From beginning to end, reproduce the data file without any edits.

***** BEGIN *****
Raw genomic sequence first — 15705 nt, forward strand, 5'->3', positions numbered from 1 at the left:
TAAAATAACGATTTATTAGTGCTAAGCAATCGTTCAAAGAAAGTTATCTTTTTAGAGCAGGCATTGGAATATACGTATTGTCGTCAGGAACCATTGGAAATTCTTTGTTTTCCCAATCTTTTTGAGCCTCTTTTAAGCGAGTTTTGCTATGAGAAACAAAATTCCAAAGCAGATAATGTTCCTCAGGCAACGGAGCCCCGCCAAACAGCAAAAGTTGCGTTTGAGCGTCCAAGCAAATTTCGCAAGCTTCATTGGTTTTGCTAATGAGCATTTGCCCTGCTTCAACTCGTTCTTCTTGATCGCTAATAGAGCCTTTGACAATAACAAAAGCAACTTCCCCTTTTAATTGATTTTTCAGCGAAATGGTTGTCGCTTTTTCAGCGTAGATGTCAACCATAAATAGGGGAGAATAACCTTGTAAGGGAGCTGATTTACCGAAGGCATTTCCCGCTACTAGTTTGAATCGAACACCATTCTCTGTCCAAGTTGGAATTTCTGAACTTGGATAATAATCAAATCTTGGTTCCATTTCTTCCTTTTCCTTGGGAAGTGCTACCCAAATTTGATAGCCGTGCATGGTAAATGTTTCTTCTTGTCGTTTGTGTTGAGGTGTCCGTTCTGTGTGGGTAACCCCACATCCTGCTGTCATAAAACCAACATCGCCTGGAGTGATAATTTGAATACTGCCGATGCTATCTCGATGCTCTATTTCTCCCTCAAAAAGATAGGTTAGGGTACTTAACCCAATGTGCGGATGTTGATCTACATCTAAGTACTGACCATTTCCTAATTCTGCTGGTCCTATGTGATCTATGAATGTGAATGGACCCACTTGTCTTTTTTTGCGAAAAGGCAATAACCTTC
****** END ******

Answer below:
Raw genomic sequence first — 15705 nt, forward strand, 5'->3', positions numbered from 1 at the left:
TAAAATAACGATTTATTAGTGCTAAGCAATCGTTCAAAGAAAGTTATCTTTTTAGAGCAGGCATTGGAATATACGTATTGTCGTCAGGAACCATTGGAAATTCTTTGTTTTCCCAATCTTTTTGAGCCTCTTTTAAGCGAGTTTTGCTATGAGAAACAAAATTCCAAAGCAGATAATGTTCCTCAGGCAACGGAGCCCCGCCAAACAGCAAAAGTTGCGTTTGAGCGTCCAAGCAAATTTCGCAAGCTTCATTGGTTTTGCTAATGAGCATTTGCCCTGCTTCAACTCGTTCTTCTTGATCGCTAATAGAGCCTTTGACAATAACAAAAGCAACTTCCCCTTTTAATTGATTTTTCAGCGAAATGGTTGTCGCTTTTTCAGCGTAGATGTCAACCATAAATAGGGGAGAATAACCTTGTAAGGGAGCTGATTTACCGAAGGCATTTCCCGCTACTAGTTTGAATCGAACACCATTCTCTGTCCAAGTTGGAATTTCTGAACTTGGATAATAATCAAATCTTGGTTCCATTTCTTCCTTTTCCTTGGGAAGTGCTACCCAAATTTGATAGCCGTGCATGGTAAATGTTTCTTCTTGTCGTTTGTGTTGAGGTGTCCGTTCTGTGTGGGTAACCCCACATCCTGCTGTCATAAAACCAACATCGCCTGGAGTGATAATTTGAATACTGCCGATGCTATCTCGATGCTCTATTTCTCCCTCAAAAAGATAGGTTAGGGTACTTAACCCAATGTGCGGATGTTGATCTACATCTAAGTACTGACCATTTCCTAATTCTGCTGGTCCTATGTGATCTATGAATGTGAATGGACCCACTTGTCTTTTTTTGCGAAAAGGCAATAACCTTC